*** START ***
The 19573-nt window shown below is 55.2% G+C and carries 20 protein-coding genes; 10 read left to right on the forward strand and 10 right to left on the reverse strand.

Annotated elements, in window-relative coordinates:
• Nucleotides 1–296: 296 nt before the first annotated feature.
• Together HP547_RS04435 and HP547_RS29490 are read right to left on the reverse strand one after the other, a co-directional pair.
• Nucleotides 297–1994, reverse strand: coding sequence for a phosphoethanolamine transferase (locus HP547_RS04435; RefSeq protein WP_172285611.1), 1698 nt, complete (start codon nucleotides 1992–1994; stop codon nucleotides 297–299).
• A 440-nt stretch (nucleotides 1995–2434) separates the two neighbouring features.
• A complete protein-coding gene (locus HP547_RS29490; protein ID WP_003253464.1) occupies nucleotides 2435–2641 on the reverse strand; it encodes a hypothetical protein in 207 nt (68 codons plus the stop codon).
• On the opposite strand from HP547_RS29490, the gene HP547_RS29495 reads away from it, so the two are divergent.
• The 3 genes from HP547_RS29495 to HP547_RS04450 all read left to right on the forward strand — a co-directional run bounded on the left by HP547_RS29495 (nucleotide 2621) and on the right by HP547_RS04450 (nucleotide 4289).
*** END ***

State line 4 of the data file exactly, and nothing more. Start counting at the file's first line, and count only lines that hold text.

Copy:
• Together HP547_RS04435 and HP547_RS29490 are read right to left on the reverse strand one after the other, a co-directional pair.